Cyanobacteria

Images made through a microscope. All subject types.

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Charles Krebs
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Cyanobacteria

Post by Charles Krebs »

I collected some water that had collected in a shallow depression in the trunk of a downed tree. It was obvious something was "growing" in it. It turned out to be full of this cyanobacteria (along with a pretty good number of one type of rotifer).

100X S Plan Apo, Canon 350D, DIC
Image

Hairyduck
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Post by Hairyduck »

Great photo Charles, I especially like the out of focus ones as a background. That DIC really is something else!

beetleman
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Post by beetleman »

Excellent picture Charles....Why the difference in the "head" cell? :-k
Take Nothing but Pictures--Leave Nothing but Footprints.
Doug Breda

Wolfgang Bettighofer
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Post by Wolfgang Bettighofer »

Charles, you really catched the elegance of cyanobacteria, probably specimen of Nostoc genus.
For Beetleman: The special cells are called "heterocysts". Cyanobacteria are able to use aerial nitrogen for protein synthesis. In the hetereocysts this conversion takes place.

Kind regards, Wolfgang

Norman
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Another one !

Post by Norman »

Hi !

I share the enthusiasm for cyanobacteria, although my knowledge is very limited. If one could call that knowledge (they are blue, aren´t they ?).
This probably owes to the fact that the insights one could take
with a ordinary microscope is limited, as the organells are too small for the visible range of radiation. Nevertheless, they are cute !


Image

Kindest regards,


Norman

Thomas Ashcraft
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Re: Another one !

Post by Thomas Ashcraft »

Hi Norman,

Is that Oscillatoria in your photo? Very interesting subjects.

Thanks .

Tom

Norman
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Post by Norman »

Hi !

Because of the transparent "wrap", i would go for Lyngbya.
Probably Lyngbya martensiana.

The pictures have to be taken with care, it was a illumination in a very narrow angle, i still play with that. In that picture the "wrap" is more visible,
the colony is suffering in a marmelade jar stuffed with some probe of the northern sea. Some diatoms in there, i have to puddle `em out.

Here is another one. In the upper part you could see some of the empty wraps:


Image

I just found the "color curve" feature in gimp. If the thingys should look like neon bulbs, i dont know why.... ;- )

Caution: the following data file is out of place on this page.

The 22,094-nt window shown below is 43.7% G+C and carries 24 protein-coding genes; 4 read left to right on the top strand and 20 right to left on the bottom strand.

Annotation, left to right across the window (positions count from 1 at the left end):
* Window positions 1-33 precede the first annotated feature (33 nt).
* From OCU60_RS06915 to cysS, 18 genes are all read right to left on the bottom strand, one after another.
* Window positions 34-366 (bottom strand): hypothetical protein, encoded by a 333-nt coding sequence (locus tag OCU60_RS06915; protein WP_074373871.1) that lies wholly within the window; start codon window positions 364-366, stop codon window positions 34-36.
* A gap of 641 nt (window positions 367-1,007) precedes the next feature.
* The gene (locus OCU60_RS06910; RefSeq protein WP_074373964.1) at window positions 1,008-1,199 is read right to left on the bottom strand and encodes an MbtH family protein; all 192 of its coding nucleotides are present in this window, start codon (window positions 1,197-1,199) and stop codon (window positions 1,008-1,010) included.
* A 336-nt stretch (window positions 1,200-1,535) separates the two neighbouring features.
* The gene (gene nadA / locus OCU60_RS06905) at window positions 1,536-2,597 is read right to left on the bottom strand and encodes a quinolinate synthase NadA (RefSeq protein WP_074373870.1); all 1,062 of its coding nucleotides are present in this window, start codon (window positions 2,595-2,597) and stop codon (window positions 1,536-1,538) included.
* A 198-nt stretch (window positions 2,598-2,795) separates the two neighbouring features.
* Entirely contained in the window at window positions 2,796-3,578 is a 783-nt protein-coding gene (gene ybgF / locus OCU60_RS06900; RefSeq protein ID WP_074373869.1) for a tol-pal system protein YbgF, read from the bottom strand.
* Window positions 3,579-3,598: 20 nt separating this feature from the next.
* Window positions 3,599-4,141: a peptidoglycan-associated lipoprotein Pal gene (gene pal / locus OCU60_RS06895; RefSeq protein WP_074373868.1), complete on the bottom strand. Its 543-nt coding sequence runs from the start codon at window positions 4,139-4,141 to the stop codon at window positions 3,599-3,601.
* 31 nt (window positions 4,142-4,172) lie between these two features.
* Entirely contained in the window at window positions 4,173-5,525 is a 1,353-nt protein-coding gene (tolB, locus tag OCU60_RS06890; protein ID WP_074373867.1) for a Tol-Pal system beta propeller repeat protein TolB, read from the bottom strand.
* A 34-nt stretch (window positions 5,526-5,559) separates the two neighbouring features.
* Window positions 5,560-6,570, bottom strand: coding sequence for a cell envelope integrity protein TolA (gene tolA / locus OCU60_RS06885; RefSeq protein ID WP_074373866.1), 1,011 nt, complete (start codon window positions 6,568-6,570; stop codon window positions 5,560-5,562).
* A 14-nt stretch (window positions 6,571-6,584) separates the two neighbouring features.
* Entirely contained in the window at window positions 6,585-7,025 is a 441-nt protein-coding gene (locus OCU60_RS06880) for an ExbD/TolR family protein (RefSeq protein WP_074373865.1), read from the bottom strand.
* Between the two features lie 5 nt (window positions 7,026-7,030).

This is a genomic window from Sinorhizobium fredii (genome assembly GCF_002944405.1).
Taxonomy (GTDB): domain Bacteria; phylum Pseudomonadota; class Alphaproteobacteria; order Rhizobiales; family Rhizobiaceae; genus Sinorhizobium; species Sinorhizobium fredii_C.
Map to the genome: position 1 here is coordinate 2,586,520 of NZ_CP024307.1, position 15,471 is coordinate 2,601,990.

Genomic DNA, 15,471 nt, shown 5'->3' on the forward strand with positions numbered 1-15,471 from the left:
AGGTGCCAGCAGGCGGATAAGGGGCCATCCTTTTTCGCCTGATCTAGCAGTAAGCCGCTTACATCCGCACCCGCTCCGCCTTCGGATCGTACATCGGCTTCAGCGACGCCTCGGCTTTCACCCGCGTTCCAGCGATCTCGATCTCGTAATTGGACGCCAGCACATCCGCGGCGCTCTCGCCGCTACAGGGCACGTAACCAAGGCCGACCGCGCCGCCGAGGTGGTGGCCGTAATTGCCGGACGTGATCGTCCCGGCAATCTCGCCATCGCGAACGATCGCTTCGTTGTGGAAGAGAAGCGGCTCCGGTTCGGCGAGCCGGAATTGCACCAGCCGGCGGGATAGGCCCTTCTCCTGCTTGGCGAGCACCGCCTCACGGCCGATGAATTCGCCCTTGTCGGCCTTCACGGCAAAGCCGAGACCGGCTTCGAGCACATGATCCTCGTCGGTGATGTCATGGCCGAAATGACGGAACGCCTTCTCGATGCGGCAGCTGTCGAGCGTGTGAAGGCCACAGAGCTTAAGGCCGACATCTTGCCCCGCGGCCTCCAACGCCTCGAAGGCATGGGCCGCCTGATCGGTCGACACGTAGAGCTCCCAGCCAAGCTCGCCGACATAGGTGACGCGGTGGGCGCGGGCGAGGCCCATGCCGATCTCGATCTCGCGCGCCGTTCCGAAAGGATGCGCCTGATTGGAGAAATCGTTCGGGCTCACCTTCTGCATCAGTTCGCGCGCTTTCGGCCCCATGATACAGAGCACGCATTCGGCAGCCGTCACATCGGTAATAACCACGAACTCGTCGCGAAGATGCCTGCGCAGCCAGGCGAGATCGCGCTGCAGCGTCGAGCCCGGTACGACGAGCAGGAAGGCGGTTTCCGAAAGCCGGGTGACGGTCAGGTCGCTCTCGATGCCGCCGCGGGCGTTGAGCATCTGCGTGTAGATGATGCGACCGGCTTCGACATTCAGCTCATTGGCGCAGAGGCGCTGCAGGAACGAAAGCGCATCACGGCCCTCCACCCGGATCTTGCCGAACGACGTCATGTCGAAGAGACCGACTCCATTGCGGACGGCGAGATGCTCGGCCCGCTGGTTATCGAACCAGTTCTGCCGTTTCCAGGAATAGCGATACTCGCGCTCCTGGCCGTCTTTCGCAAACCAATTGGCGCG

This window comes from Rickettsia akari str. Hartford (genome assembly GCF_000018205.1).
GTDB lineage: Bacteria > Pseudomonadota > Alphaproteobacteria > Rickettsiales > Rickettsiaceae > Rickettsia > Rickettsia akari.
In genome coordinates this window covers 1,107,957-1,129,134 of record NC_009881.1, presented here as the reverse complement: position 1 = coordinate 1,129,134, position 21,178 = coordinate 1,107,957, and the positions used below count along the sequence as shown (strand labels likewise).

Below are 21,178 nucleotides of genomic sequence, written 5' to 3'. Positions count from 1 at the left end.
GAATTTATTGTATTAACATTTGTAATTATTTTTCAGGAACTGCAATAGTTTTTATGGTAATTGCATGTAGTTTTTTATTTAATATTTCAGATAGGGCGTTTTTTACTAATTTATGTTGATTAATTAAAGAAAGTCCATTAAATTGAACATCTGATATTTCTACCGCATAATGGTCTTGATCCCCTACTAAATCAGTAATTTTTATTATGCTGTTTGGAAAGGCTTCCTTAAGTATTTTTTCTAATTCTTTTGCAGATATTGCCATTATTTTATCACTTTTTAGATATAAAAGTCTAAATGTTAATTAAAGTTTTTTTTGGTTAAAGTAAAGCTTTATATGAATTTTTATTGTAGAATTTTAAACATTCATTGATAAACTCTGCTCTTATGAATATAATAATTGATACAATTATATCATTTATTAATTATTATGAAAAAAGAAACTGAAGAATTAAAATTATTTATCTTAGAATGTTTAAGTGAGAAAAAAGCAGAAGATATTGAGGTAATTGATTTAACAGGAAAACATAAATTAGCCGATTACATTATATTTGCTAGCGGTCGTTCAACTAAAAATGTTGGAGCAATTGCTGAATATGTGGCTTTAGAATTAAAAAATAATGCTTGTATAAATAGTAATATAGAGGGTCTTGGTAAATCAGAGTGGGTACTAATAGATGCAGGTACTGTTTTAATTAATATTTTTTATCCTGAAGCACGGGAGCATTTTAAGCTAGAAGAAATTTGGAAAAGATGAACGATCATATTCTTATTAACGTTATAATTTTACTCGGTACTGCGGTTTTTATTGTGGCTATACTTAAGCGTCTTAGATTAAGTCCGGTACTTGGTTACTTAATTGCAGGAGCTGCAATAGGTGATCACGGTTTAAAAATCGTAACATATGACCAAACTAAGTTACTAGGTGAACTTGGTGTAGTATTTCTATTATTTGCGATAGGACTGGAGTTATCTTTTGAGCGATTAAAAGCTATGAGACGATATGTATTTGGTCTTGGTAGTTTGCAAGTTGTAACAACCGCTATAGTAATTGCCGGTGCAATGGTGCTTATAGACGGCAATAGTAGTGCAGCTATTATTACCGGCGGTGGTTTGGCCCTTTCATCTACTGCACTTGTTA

Kindest regards,

Norman[/url]

Thomas Ashcraft
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Post by Thomas Ashcraft »

Norman wrote:

Because of the transparent "wrap", i would go for Lyngbya.
Probably Lyngbya martensiana....................
I just found the "color curve" feature in gimp. If the thingys should look like neon bulbs, i dont know why.... ;-"


Cool. I haven't come across these organisms as yet.

Good further info and specimens at The micro*scope site:
http://starcentral.mbl.edu/microscope/p ... mageid=493
http://starcentral.mbl.edu/microscope/p ... on=Lyngbya

Tom

rjlittlefield
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Post by rjlittlefield »

Norman,

Your pictures are interesting and we are delighted to have them posted.

However, as a matter of forum organization, we request that you start a new topic with your own pictures, rather than appending them to a topic started by someone else.

Please see the Image Posting Guidelines and this recent posting for further details.

Thanks very much,
--Rik

Norman
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O.K.

Post by Norman »

Hi !

"The safest and often the most effective approach is to open a new topic with your own pictures, and link to it from the other topic."

O.K., i will refrain from illustrated comments to other picutures.
I never came to the idea that one could be offended by "answer-pictures" in his thread, unless i read your recent posting about etiquette.
In that special case, i did not consider the picture valuable enough presenting it in an own thread. It was just a byproduct in the preparation of a presentation about photosynthesis.
So - to avoid conflicts, i will just bring up pictures in an own thread - but this will probably happen more seldom, because my microscopy-time is limited, and i do not want to bother with less interesting stuff.

Kindest regards,

Norman

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